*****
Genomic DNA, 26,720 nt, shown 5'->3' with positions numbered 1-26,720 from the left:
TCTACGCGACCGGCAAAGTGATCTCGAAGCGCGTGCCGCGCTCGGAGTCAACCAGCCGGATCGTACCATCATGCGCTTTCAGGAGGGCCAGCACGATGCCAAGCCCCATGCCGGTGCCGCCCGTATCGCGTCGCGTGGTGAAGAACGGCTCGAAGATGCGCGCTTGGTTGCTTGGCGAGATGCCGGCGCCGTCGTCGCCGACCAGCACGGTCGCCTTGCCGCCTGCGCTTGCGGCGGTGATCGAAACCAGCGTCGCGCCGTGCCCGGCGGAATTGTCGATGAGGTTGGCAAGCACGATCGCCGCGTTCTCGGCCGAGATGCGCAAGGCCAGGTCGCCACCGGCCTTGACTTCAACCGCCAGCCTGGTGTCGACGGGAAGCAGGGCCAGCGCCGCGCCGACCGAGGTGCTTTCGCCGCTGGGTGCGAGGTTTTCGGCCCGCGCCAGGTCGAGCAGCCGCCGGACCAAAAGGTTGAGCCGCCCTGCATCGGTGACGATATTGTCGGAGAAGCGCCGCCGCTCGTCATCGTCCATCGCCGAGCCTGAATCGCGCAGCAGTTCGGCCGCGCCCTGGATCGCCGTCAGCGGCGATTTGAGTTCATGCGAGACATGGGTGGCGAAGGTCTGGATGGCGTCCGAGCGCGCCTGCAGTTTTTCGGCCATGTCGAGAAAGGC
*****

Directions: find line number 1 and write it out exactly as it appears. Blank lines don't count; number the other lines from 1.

Genomic DNA, 26,720 nt, shown 5'->3' with positions numbered 1-26,720 from the left: